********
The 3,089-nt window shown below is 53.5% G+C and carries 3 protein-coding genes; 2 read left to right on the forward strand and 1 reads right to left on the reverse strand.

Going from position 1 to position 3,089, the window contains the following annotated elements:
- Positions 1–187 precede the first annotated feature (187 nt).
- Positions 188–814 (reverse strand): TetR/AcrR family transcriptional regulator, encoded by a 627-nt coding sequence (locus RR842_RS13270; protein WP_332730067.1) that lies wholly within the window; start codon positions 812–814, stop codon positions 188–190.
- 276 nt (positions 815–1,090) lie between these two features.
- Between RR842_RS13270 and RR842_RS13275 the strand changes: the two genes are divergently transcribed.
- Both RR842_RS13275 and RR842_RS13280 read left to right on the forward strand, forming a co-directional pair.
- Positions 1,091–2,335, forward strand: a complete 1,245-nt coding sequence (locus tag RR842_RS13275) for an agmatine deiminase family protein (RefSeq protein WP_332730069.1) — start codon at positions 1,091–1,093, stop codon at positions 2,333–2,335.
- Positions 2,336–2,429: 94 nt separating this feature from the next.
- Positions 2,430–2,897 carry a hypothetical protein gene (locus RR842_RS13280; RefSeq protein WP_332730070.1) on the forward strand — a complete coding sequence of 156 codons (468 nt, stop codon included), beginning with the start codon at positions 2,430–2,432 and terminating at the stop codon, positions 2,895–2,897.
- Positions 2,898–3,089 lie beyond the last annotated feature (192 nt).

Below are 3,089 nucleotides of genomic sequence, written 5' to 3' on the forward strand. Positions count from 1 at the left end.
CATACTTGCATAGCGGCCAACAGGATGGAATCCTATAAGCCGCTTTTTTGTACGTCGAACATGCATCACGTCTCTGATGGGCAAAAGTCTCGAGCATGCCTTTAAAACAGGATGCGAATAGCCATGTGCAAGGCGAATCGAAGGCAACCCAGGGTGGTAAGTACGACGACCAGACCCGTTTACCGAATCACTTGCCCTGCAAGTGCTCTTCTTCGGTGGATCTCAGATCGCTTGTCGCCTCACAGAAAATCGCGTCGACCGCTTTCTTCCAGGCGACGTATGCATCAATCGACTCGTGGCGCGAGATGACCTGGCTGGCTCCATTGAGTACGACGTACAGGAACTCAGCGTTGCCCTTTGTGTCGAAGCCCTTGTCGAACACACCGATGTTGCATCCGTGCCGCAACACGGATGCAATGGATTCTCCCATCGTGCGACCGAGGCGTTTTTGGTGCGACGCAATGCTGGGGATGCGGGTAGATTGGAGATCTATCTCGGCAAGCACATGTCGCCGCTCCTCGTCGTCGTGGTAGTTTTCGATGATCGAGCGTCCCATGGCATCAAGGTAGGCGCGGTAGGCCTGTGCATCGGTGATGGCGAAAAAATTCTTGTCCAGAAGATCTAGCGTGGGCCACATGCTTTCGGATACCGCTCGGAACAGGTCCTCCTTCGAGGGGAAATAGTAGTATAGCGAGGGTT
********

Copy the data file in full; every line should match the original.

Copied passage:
The 3,089-nt window shown below is 53.5% G+C and carries 3 protein-coding genes; 2 read left to right on the forward strand and 1 reads right to left on the reverse strand.

Going from position 1 to position 3,089, the window contains the following annotated elements:
- Positions 1–187 precede the first annotated feature (187 nt).
- Positions 188–814 (reverse strand): TetR/AcrR family transcriptional regulator, encoded by a 627-nt coding sequence (locus RR842_RS13270; protein WP_332730067.1) that lies wholly within the window; start codon positions 812–814, stop codon positions 188–190.
- 276 nt (positions 815–1,090) lie between these two features.
- Between RR842_RS13270 and RR842_RS13275 the strand changes: the two genes are divergently transcribed.
- Both RR842_RS13275 and RR842_RS13280 read left to right on the forward strand, forming a co-directional pair.
- Positions 1,091–2,335, forward strand: a complete 1,245-nt coding sequence (locus tag RR842_RS13275) for an agmatine deiminase family protein (RefSeq protein WP_332730069.1) — start codon at positions 1,091–1,093, stop codon at positions 2,333–2,335.
- Positions 2,336–2,429: 94 nt separating this feature from the next.
- Positions 2,430–2,897 carry a hypothetical protein gene (locus RR842_RS13280; RefSeq protein WP_332730070.1) on the forward strand — a complete coding sequence of 156 codons (468 nt, stop codon included), beginning with the start codon at positions 2,430–2,432 and terminating at the stop codon, positions 2,895–2,897.
- Positions 2,898–3,089 lie beyond the last annotated feature (192 nt).

Below are 3,089 nucleotides of genomic sequence, written 5' to 3' on the forward strand. Positions count from 1 at the left end.
CATACTTGCATAGCGGCCAACAGGATGGAATCCTATAAGCCGCTTTTTTGTACGTCGAACATGCATCACGTCTCTGATGGGCAAAAGTCTCGAGCATGCCTTTAAAACAGGATGCGAATAGCCATGTGCAAGGCGAATCGAAGGCAACCCAGGGTGGTAAGTACGACGACCAGACCCGTTTACCGAATCACTTGCCCTGCAAGTGCTCTTCTTCGGTGGATCTCAGATCGCTTGTCGCCTCACAGAAAATCGCGTCGACCGCTTTCTTCCAGGCGACGTATGCATCAATCGACTCGTGGCGCGAGATGACCTGGCTGGCTCCATTGAGTACGACGTACAGGAACTCAGCGTTGCCCTTTGTGTCGAAGCCCTTGTCGAACACACCGATGTTGCATCCGTGCCGCAACACGGATGCAATGGATTCTCCCATCGTGCGACCGAGGCGTTTTTGGTGCGACGCAATGCTGGGGATGCGGGTAGATTGGAGATCTATCTCGGCAAGCACATGTCGCCGCTCCTCGTCGTCGTGGTAGTTTTCGATGATCGAGCGTCCCATGGCATCAAGGTAGGCGCGGTAGGCCTGTGCATCGGTGATGGCGAAAAAATTCTTGTCCAGAAGATCTAGCGTGGGCCACATGCTTTCGGATACCGCTCGGAACAGGTCCTCCTTCGAGGGGAAATAGTAGTATAGCGAGGGTT